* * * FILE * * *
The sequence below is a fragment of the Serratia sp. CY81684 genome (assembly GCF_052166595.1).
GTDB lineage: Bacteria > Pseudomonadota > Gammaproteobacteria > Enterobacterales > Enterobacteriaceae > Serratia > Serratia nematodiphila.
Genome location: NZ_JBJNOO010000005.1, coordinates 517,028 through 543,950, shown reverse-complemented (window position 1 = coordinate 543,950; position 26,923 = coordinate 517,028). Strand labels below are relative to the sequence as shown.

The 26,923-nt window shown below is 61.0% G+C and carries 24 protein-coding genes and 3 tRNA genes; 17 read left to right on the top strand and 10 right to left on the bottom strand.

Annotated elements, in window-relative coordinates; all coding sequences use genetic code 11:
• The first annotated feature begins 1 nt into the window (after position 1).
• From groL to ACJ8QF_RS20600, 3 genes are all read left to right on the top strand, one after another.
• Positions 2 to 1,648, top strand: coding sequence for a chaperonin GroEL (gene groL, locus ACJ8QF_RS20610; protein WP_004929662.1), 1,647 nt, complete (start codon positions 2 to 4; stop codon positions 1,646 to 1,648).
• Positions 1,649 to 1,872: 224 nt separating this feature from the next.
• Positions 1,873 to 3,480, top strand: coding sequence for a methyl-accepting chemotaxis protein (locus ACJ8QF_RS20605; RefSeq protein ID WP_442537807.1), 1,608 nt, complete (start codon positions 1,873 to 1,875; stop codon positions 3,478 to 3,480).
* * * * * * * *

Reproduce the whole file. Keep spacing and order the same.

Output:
The sequence below is a fragment of the Serratia sp. CY81684 genome (assembly GCF_052166595.1).
GTDB lineage: Bacteria > Pseudomonadota > Gammaproteobacteria > Enterobacterales > Enterobacteriaceae > Serratia > Serratia nematodiphila.
Genome location: NZ_JBJNOO010000005.1, coordinates 517,028 through 543,950, shown reverse-complemented (window position 1 = coordinate 543,950; position 26,923 = coordinate 517,028). Strand labels below are relative to the sequence as shown.

The 26,923-nt window shown below is 61.0% G+C and carries 24 protein-coding genes and 3 tRNA genes; 17 read left to right on the top strand and 10 right to left on the bottom strand.

Annotated elements, in window-relative coordinates; all coding sequences use genetic code 11:
• The first annotated feature begins 1 nt into the window (after position 1).
• From groL to ACJ8QF_RS20600, 3 genes are all read left to right on the top strand, one after another.
• Positions 2 to 1,648, top strand: coding sequence for a chaperonin GroEL (gene groL, locus ACJ8QF_RS20610; protein WP_004929662.1), 1,647 nt, complete (start codon positions 2 to 4; stop codon positions 1,646 to 1,648).
• Positions 1,649 to 1,872: 224 nt separating this feature from the next.
• Positions 1,873 to 3,480, top strand: coding sequence for a methyl-accepting chemotaxis protein (locus ACJ8QF_RS20605; RefSeq protein ID WP_442537807.1), 1,608 nt, complete (start codon positions 1,873 to 1,875; stop codon positions 3,478 to 3,480).